Sydney Sweeney had her toned midriff on full display at the MTV Movie and TV awards where she wore a micro-miniskirt paired with a super-cropped collared top by Miu Miu. While the low-rise trend has already been seeing a resurgence, the red carpet moment is triggering a response from people who'd like to leave it in the past.
"What in the early 2000’s is this?" someone commented on a video posted to WhoWhatWear of the actress showing off her pink ensemble, made complete with rhinestone and buckle details on the skirt. Another wrote, "Not me thinking this was a throwback post."
Many likened the Euphoria star to Tara Reid, Paris Hilton and Elle MacPherson, who have worn similarly revealing looks in the past. Although Sweeney pulls it off beautifully, reluctance from onlookers to praise the outfit has less to do with the styling than it does the messaging about beauty and body standards.
"No shade to beautiful Sydney... but I'm sad we're seeing more of this ULTRA low rise waist and ULTRA flat tummy look again," one person commented on the Instagram post. "So coveted yet unachievable for so many of us with different builds."
"Watch body positivity go down the drain once the low rise fashion takes over again," and "Low rise NEVER AGAIIIN! Young generations: learn from the pst!! Don’t ruin your body!!!" wrote two others.
Similar sentiments have been expressed by body acceptance advocates who have watched the micro-miniskirt's comeback via Miu Miu after the high fashion brand put the itty bitty skirts on its runway in Paris in October. The trend is among others from the early 2000s that have seen a resurgence, however, it is seemingly the most exclusive.
"This set is created with this very thin body in mind. It's not created for plus and so that in and of itself is frustrating," Gianluca Russo, co-founder of the Power of Plus, previously told Yahoo Life. "A lot of it, too, feels very glorifying of a body type that we've been working against actively for many years now. The body type is very reminiscent of the early 2000s, when we had all these big conversations around anorexia and fashion and bulimia and how these models were treated back in the day, which is not great. And for a lot of people it feels kind of triggering."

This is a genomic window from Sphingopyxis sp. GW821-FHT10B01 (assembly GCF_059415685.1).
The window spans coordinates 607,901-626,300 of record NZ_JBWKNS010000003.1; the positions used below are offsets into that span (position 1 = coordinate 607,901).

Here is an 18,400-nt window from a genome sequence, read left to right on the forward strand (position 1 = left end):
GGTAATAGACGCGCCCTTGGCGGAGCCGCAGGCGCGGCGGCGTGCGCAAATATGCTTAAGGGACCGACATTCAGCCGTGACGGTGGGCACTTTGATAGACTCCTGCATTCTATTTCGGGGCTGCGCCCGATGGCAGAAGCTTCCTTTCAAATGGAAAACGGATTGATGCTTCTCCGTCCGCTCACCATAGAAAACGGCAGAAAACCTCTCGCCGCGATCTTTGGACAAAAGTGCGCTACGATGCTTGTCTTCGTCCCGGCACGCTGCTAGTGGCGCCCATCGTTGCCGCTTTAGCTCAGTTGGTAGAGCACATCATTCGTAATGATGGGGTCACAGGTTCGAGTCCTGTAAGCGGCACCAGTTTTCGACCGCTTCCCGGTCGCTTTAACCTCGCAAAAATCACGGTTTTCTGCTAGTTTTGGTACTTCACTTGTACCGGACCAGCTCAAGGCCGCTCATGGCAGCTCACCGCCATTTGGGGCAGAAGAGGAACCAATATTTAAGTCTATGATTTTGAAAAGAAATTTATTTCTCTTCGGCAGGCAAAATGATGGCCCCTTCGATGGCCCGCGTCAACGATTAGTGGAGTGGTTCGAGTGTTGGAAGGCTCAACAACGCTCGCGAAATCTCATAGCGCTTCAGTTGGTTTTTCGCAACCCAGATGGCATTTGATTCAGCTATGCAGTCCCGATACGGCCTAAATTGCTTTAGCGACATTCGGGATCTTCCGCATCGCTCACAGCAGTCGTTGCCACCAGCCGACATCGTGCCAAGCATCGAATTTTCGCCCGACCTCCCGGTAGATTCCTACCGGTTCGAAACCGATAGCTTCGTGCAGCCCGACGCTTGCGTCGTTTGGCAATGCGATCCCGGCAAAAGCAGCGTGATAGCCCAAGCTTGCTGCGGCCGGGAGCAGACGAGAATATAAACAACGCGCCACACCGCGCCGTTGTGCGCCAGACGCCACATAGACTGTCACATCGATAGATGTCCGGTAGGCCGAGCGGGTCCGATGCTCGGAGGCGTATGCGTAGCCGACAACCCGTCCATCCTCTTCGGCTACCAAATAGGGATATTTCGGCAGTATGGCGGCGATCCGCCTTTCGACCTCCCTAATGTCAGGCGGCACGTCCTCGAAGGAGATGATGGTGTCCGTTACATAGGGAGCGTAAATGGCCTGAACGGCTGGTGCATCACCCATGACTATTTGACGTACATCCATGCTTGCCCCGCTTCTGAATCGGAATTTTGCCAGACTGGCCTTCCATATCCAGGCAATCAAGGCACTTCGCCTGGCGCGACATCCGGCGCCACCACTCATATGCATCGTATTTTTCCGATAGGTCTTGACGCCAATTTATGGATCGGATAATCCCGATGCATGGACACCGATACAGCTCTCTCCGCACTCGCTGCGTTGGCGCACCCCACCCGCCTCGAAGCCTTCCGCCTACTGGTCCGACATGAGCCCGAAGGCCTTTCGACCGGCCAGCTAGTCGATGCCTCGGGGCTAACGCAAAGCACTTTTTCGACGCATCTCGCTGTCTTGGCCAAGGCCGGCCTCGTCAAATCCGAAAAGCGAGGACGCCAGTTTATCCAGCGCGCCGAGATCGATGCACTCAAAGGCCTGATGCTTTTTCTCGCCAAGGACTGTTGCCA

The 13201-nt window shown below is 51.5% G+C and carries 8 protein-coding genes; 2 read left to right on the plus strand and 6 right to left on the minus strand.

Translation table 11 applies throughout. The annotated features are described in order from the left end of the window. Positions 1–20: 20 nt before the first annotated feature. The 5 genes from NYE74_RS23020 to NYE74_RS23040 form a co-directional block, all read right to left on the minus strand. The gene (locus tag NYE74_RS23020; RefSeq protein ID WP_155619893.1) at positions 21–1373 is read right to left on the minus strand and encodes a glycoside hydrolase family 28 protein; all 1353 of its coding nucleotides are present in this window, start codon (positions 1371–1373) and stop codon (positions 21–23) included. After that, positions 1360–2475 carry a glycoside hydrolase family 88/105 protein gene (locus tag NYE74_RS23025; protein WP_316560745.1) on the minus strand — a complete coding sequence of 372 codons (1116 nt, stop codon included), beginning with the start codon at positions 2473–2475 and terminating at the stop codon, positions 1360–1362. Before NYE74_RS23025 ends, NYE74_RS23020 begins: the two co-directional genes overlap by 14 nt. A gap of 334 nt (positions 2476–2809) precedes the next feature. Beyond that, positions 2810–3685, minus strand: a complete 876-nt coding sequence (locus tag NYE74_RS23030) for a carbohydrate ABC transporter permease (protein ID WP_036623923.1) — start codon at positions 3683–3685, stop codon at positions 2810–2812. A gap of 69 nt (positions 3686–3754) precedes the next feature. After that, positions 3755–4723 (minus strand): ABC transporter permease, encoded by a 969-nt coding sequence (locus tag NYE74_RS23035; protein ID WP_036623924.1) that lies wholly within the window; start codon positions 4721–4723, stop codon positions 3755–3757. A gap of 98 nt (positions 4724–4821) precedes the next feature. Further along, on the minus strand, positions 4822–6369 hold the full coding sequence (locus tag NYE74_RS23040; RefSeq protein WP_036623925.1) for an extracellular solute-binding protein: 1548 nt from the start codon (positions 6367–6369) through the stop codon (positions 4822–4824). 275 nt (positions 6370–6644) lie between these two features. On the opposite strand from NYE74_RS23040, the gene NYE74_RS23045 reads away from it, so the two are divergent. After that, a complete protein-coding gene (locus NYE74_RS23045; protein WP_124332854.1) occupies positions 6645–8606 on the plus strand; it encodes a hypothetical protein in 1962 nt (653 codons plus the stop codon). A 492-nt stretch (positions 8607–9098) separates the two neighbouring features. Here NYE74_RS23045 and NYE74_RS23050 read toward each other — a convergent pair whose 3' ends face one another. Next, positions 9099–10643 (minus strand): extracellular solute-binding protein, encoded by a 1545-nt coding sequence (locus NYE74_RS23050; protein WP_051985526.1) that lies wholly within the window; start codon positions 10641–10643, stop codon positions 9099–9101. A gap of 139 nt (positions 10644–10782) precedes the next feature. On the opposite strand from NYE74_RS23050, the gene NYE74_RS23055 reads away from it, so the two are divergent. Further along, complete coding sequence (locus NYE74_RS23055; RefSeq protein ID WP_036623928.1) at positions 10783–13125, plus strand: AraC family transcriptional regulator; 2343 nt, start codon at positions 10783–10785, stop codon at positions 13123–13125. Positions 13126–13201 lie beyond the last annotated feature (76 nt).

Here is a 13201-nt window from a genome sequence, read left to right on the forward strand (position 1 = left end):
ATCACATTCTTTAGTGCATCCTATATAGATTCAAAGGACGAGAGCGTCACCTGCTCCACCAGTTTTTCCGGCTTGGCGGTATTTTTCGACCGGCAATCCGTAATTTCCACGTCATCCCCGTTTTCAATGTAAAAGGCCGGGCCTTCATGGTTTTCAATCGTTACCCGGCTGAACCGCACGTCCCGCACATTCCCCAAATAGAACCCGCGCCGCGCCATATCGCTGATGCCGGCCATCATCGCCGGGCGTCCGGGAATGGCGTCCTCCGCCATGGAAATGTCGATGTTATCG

Tyler McCall, editor-in-chief of Fashionista.com, also analyzed the trend on her social media in early March, writing that it "reminds me of the thin-at-any-cost mentality of the aughts."
According to reactions to Sweeney's look, the fixation and idealization of that specific body type remains.
"Sexy skinny," one person wrote in response to her look. "Love the abs and hips," another commented.
Although the low-rise skirt isn't at fault for the praise of Sweeney's figure, the instance lends itself to a larger conversation about the trend and the ways that it represents fatphobia in the fashion industry, according to Russo.
"It's still operating on the same model, which is to let trends be dictated by people who are thin and then let it trickle down until it reaches size inclusivity rather than letting a plus-size body like Paloma or Precious [Lee] and Ashley [Graham] and all of them help to lead the trends," he explained, noting that microminis aren't only styled on slim bodies, but also remain exclusively accessible for that body type. "You would hope it would come back in a new inventive way and I think the way it came back was so reminiscent of the way it started, and that's kind of on this exclusionary model."
As a result, consumers are already worried about making their body fit into these trending styles, rather than finding clothes that fit their bodies.
"Millennials currently having a collective panic attack at the prospect of fitting back into low rise bottoms and crop tops," one person wrote. "We’ve been through it, let’s not bring it back," another pled.
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